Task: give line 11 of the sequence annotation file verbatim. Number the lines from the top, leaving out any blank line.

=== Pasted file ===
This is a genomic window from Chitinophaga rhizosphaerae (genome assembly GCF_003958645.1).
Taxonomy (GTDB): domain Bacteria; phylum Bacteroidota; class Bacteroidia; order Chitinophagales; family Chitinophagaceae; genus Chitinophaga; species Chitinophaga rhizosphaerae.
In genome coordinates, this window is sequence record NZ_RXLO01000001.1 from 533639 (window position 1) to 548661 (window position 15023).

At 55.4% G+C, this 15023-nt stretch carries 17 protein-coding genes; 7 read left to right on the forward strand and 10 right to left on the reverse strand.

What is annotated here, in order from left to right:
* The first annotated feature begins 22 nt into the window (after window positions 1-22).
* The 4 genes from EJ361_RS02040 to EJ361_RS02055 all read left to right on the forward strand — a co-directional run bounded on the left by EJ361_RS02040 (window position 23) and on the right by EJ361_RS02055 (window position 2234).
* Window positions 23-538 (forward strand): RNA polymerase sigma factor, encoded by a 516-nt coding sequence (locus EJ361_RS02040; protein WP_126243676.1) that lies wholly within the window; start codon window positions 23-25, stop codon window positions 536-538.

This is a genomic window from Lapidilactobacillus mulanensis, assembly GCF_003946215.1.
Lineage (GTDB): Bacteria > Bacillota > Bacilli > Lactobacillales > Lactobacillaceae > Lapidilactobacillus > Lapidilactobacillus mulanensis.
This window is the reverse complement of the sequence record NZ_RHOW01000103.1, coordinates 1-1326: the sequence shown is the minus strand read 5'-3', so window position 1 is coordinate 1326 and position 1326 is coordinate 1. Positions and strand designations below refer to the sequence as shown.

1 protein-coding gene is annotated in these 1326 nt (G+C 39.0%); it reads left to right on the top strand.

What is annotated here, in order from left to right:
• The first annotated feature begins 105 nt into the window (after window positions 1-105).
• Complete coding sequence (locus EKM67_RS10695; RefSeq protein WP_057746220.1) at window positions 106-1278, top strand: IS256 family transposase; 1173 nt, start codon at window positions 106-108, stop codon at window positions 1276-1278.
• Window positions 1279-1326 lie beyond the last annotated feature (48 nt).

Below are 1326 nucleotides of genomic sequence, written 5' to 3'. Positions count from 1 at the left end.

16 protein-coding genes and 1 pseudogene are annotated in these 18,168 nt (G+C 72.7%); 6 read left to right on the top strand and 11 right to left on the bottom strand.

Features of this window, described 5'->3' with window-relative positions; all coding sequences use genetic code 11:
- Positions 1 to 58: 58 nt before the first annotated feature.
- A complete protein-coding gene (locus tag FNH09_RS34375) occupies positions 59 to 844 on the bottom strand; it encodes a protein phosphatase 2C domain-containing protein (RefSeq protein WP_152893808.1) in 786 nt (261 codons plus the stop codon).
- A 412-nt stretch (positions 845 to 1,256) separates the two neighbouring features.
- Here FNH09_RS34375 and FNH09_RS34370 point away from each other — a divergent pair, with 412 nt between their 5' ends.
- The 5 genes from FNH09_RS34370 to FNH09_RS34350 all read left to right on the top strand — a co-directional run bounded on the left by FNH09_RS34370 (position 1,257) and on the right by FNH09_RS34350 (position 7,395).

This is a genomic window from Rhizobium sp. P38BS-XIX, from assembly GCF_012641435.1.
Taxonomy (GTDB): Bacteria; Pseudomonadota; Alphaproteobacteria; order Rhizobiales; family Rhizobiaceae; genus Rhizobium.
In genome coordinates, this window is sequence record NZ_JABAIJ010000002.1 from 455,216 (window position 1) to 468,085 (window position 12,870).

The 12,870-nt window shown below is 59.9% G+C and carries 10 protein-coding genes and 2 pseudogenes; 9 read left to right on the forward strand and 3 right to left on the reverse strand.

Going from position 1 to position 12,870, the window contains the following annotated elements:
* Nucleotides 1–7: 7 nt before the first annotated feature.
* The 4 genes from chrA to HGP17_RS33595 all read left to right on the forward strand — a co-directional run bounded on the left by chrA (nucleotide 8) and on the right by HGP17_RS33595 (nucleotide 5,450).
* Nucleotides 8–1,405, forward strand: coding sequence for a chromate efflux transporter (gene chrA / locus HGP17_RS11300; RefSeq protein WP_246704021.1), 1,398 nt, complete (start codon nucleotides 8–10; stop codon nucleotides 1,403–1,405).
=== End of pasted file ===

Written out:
This window is the reverse complement of the sequence record NZ_RHOW01000103.1, coordinates 1-1326: the sequence shown is the minus strand read 5'-3', so window position 1 is coordinate 1326 and position 1326 is coordinate 1. Positions and strand designations below refer to the sequence as shown.